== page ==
Curriculum

Building In-House Apple Expertise

By Michelle R. Davis — January 29, 2010 1 min read
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Some school districts have figured out how to make refreshing and repairing computers a bit easier and more cost-effective by having their IT departments serve as certified Apple repair centers.

They make repairs on Apple Inc. machines that are still under warranty. That means the school district doesn’t have to send the machines out or wait for repairs, and in some cases a district might find itself being paid by Apple to do the work.

In the 6,000-student Westside Community Schools in Omaha, Neb., nearly all the computers used by students and teachers are made by Apple. Kent J. Kingston, the district’s director of information technology, says his IT department is certified as an Apple repair center.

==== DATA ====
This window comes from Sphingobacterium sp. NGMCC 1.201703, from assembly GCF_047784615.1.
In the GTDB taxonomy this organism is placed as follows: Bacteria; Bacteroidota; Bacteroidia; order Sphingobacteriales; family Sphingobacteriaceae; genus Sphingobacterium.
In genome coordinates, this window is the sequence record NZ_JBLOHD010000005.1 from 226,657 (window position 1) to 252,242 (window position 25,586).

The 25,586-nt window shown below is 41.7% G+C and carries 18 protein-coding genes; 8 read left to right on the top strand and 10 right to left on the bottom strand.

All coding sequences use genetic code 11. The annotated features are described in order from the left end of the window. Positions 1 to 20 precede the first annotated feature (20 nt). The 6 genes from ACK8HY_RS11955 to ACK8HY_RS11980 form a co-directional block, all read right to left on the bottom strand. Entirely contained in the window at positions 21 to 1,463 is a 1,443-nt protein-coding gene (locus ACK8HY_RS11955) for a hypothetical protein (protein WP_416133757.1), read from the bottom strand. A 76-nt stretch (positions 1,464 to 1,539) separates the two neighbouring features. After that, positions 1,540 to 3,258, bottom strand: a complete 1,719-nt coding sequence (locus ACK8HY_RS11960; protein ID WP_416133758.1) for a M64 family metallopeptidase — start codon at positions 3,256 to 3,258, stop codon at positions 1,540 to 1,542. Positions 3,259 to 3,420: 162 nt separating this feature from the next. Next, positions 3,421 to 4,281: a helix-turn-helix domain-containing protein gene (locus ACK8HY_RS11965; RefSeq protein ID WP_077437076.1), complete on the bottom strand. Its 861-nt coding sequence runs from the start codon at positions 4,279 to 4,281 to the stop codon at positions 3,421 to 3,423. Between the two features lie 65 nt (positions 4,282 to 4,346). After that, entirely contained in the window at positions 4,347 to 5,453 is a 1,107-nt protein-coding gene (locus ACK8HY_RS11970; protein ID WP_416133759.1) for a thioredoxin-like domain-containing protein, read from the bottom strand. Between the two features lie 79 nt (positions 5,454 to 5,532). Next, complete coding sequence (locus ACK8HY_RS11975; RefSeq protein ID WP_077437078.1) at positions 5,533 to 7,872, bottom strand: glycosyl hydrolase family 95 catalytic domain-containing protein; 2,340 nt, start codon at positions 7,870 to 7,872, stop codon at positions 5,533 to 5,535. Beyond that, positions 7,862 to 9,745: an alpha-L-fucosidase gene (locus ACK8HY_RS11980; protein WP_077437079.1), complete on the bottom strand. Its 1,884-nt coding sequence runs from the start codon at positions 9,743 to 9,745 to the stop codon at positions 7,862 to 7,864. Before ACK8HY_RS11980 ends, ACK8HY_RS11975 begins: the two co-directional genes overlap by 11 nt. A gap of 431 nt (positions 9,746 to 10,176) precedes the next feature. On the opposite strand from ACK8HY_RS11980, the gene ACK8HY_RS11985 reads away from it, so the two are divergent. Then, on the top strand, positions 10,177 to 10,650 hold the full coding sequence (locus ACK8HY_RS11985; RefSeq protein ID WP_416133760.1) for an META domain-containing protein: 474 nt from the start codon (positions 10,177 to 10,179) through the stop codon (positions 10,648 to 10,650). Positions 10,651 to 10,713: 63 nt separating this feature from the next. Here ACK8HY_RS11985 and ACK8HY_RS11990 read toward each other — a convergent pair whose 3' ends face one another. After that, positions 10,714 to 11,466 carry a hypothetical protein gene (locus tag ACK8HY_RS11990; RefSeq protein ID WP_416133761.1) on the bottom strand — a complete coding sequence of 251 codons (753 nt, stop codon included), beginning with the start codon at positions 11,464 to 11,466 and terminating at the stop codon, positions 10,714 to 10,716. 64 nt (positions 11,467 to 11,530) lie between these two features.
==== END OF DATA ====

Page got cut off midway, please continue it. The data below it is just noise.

Most of the district’s computers have been purchased on a three-year lease-to-buy plan. During the time when the computers are covered by a warranty, if Kingston’s in-house service center fixes a problem on one of those machines, Apple actually pays his team for its work.

According to Apple’s Web site, a district can participate in the company’s “self-servicing account program” if it has at least 50 Apple computers. Under the agreement, a district IT department can repair only the products it owns or leases from Apple.

Other computer companies, such as Dell, have similar programs that sometimes certify students too.

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A version of this article appeared in the February 03, 2010 edition of Digital Directions as Building In-House Apple Expertise

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